Both Sachin Chaudhuri and Krishna Raj came from economics (so did R.K. Hazari who was editor for a brief two years in the late 1960s). Chaudhuri graduated from Dacca University in the 1940s with, Ashok Mitra tells us, the reputation of being an outstanding student in what was at the time one of the best Departments of Economics in pre-Independence India.

The former was also a man of the Bengal Renaissance and he would not be constrained by economics. He dabbled in many things before finding his voice as the founder-editor of EW and then EPW. However, his deep understanding of economics was reflected in his editorship.

"With all three of the first editors being academic economists of one kind or another it was inevitable that the publication would focus on this discipline"


Krishna Raj too had a grounding in economics, in the Delhi School of Economics (DSE) when it was at its peak. However, the story goes that the late KN Raj, his teacher at DSE, observed that Krishna Raj was much better at asking questions and would therefore make a good journalist. He had also shown an interest in journalism even as a student and so when K N Raj’s friend Sachin Chaudhuri was looking for an assistant editor, he suggested Krishna Raj who joined EPW in the early 1960s and became editor in 1969.

With all three of the first editors being academic economists of one kind or another it was inevitable that the publication would focus on this discipline. This was also the original mandate of the journal.

However, both these editors saw the journal as much more than one devoted to commentary and research on economics. For them, the journal was many things: a weekly for extended comment and analysis of current developments, a forum for debate on policy agenda, a voice of dissent (for Krishna Raj in particular), a multi-disciplinary journal where social scientists from different disciplines could speak with each other and, of course, a journal where the latest research in India in the social sciences could be published.


Community participation

There was also a distinct “community participation” in the manner in which EPW was put together every week from Sachin Chaudhuri’s time. In the 1950s, KS Krishnaswamy (who retired as Deputy Governor of the RBI in the late 1970s and was chairman of the Sameeksha Trust between 1999 and 2005) is said to have walked over from the RBI office every day during the lunch break and later in the evening to help produce the journal.

This was just one example and he was not the only one. Sachin Chaudhuri tapped into a network of contributors from across the country to write for the journal. Krishna Raj made this much more of a feature of EPW when he drew on a large number of readers and writers for contributions, suggestions, editorials and even help in refereeing papers. Everyone seemed to respond and was ready to help in the endeavour.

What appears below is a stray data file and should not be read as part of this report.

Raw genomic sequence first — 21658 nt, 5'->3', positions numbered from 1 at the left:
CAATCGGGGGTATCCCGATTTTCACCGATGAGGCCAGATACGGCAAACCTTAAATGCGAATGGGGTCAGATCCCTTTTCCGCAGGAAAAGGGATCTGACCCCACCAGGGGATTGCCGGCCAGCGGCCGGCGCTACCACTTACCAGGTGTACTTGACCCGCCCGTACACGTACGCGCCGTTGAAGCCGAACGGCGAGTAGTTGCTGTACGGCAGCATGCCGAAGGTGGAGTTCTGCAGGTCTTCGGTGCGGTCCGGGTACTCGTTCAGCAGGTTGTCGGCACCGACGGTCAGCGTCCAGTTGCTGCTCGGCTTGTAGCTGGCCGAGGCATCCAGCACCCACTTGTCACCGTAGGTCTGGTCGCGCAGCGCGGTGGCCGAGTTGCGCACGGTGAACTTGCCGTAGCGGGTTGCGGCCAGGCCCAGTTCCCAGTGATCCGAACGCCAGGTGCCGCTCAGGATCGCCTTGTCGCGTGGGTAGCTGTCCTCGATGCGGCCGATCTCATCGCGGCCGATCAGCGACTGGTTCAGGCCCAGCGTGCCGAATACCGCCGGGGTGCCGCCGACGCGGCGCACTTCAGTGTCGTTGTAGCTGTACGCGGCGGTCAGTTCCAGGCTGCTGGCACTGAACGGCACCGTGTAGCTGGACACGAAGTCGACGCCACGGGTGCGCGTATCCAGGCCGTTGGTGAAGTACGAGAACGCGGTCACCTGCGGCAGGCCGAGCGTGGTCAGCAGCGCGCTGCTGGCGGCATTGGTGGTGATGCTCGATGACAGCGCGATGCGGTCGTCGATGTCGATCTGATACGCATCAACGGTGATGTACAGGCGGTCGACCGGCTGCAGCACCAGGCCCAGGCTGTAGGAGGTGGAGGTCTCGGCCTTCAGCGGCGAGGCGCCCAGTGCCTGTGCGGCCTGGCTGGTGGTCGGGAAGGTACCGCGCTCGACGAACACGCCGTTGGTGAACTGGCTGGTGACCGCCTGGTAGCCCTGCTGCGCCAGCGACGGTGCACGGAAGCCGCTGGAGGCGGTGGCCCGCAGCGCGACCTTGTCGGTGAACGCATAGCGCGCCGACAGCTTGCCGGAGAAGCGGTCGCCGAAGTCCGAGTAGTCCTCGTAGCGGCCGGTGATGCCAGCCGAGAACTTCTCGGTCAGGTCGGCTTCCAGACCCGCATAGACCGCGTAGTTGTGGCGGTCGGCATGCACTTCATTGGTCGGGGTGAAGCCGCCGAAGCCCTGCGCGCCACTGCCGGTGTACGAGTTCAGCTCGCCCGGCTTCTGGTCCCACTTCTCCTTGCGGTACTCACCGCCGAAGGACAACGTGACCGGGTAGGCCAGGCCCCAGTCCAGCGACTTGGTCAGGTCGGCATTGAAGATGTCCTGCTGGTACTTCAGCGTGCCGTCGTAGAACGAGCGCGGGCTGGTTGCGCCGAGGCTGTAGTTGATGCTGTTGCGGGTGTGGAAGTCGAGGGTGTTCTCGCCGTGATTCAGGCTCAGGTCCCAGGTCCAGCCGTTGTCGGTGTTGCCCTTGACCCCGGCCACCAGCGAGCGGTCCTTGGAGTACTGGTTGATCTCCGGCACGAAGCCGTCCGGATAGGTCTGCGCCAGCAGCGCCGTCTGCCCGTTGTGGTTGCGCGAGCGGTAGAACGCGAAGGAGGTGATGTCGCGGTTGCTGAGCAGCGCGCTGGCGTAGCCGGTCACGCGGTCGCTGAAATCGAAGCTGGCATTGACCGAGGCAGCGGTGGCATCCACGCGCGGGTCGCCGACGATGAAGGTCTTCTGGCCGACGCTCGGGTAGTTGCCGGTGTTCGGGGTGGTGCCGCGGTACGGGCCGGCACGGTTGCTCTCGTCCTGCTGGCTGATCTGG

The payment for articles was either non-existent or a token honorarium was paid for the reports and commentary. People wrote not for the money but because they wanted to be part of EPW and they knew that what they wrote would be read widely.

Even during my time as editor it was not uncommon for contributors to send back the cheques we mailed them – not in pique at the small amount but because, they used to say, “we write because it is EPW; we do not want payment”.


[i]For the recollections of K.S. Krishnaswamy, Deena Khatkhate and most important of all the many by Ashok Mitra in EPW 4 February 1967, February 2004, 3,10 and 17 January 2009 and also 2 January 1999, 11 November 2006 and 20 August 2016. My summary account in Seminar was based in part on these reflections and on other oral reflections. See Seminar Number 692, 2017

[ii] The financial and organisational challenges are described in the 2017 Seminar article. The Sameeksha Trust which publishes EPW was set up with small donations from writers and readers of the old EW. From day 1 therefore the EPW had to depend entirely on whatever income it could collect from sales and advertising. Until the late 1990s or so it was very much a hand to mouth existence. No government or private agency has ever supported the EPW on a regular basis. The RBI provided an annual grant of Rs 10 lakhs for a few years in the late 1990s though that was meant essentially for the newly established EPW Research Foundation. Then in 2006 and 2007 the Planning Commission of the time gave two grants of Rs 25 lakhs each to the Sameeksha Trust. From the little that I could make out from past records, the first major attempt to build up the corpus was made only in the early 1990s, when the trustees were able to persuade some public sector financial institutions and a few private enterprises to make one-time donations. Some individuals also stepped in at the time. The next round of funds collection in the mid 2000s was substantial and in many ways secured the future of EPW for a decade. In 2006 one philanthropist, Rohini Nilekani, made a large donation of Rs 2 crore (plus a matching grant of Rs 2.5 crore in 2007) to the Sameeksha Trust. Around the same time, the Sir Dorabji Tata Trust provided a total of Rs 1.6 crore over three years towards investments such as computer hardware and software, digitization of the archives since 1949, acquisition of space for an office. etc. A couple of financial institutions also chipped in at the time. Other than this the only donations to the corpus have come from individuals who have been associated with the EPW for decades as writers or readers and wished to support the institution with one-time donations. This in sum is the extent of outside support. EPW’s annual budget when I left in 2016 was over Rs 5 crore, of which only 5- 10% was met by interest income. The rest came from subscription and sales (55%) and advertising (40%)


C. Rammanohar Reddy edited the Economic and Political Weekly  between  2004 and 2016.  He is currently a writer and commentator based in Hyderabad and Readers' Editor at  He was Assistant Editor, Deccan Herald (1988-93) and Associate Editor, The Hindu (1993-2004).